Myth #6: "Job losses in forestry are largely due to areas being set aside for conservation."
BC’s forest industry was historically built on logging the biggest and best old-growth stands in the valley bottoms and lower slopes. Over time, the remaining trees have become smaller in size, lower in value and more expensive to reach on steep slopes at high elevations, far away in valley headwaters. Today on Vancouver Island, over 90% of the productive, valley-bottom old-growth forests that historically built the forest industry have now been logged. This has resulted in diminishing returns for the forest industry as expenses have gone up and revenues have declined. Old-growth-dependent sawmills everywhere have shuttered and thousands of forestry jobs have been lost. In the mid 1990’s, almost 100,000 people were directly employed in BC’s forest industry; today, about 60,000 remain. The forest industry has boxed themselves into a corner through their own unsustainable history of overcutting the biggest and best old-growth stands and saying it’s conservationists fault. They think in order to survive, they must log the last unprotected lowland ancient forests.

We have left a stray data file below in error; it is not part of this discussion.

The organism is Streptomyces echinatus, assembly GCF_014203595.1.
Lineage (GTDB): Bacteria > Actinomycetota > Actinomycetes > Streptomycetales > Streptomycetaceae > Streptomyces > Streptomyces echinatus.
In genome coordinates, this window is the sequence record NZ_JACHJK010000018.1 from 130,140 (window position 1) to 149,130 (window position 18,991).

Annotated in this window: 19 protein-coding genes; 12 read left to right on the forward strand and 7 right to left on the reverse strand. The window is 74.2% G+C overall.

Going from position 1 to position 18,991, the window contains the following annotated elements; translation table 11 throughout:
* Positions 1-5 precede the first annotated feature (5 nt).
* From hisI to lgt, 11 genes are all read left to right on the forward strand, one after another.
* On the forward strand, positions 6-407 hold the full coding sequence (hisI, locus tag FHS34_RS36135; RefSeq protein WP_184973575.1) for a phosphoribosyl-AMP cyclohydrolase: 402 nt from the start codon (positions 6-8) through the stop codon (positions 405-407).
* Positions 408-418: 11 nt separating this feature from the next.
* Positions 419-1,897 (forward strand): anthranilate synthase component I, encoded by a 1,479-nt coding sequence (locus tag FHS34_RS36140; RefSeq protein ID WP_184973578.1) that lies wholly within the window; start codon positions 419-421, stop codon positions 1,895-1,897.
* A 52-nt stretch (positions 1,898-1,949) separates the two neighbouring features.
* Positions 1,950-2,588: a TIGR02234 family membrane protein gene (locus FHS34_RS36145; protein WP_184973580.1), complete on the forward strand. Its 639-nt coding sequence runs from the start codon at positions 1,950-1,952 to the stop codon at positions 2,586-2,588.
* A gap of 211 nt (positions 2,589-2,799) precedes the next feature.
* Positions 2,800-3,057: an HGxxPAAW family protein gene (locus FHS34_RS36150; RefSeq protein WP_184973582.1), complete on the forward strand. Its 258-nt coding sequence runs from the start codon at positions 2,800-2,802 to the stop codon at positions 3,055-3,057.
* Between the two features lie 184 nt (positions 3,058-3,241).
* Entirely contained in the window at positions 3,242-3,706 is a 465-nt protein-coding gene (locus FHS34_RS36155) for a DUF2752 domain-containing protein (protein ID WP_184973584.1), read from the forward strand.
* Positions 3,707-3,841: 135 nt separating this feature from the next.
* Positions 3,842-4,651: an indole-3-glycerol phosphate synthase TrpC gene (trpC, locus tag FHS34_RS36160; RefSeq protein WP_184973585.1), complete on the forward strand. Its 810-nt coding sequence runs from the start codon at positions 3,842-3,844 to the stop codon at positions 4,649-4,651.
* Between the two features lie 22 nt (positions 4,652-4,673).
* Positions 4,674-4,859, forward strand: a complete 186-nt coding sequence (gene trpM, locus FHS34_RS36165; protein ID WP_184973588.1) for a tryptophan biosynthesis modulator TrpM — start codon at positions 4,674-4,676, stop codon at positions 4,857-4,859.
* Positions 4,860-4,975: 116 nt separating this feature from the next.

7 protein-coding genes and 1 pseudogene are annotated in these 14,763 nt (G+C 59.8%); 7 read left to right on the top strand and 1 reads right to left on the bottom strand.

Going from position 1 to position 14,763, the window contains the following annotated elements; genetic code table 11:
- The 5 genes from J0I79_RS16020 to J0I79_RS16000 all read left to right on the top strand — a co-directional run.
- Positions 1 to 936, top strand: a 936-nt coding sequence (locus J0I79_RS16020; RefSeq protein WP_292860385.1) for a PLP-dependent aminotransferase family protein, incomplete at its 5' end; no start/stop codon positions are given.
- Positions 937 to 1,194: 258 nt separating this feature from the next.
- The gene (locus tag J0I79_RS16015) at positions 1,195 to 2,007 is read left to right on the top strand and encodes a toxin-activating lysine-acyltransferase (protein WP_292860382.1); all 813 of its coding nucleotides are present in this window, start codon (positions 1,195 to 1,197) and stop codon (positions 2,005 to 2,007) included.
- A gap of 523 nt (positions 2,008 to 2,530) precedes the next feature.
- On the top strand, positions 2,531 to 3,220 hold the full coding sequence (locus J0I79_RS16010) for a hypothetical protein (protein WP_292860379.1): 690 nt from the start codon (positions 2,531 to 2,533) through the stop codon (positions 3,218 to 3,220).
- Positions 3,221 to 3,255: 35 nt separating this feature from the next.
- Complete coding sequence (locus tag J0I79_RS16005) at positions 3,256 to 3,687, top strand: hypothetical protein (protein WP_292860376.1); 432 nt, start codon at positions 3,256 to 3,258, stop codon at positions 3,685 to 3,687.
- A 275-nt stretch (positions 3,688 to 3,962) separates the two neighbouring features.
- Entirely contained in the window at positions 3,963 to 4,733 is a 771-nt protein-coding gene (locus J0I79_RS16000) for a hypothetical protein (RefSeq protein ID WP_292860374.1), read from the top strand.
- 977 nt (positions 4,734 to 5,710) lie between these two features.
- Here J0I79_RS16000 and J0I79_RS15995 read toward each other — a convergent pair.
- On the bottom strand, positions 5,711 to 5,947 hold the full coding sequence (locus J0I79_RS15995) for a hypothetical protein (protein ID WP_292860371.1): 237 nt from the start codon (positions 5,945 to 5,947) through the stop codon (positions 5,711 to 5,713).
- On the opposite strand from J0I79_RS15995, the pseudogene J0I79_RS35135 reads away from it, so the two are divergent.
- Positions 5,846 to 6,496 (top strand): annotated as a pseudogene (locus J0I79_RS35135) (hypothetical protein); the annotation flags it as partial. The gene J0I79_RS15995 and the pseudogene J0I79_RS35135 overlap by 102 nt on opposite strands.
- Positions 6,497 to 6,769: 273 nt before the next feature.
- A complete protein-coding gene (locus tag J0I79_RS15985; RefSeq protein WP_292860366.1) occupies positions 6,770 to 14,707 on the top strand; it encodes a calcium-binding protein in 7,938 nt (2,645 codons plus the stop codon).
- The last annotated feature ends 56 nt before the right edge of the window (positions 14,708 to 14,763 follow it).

Around the world – whether one looks at fishing down the food chain or old-growth logging – this pattern of high-grade resource depletion, of taking too much, too fast, has resulted in the collapse of both ecosystems and of resource-dependent communities. Not only do we lose the biodiversity – and water quality in this case – we lose the jobs.
The decline in forestry employment has particularly been exacerbated when the BC Liberal government largely deregulated the forest industry, removing the local milling requirement in 2003. Had it remained, it would have mandated logging companies convert their old-growth mills to handle the maturing second-growth stands. Instead, as the original mills shut down, there has been a mass exodus of raw, unprocessed logs leaving the province for foreign mills, facilitated by the BC Liberals, who marketed these last old-growth stands to buyers in China.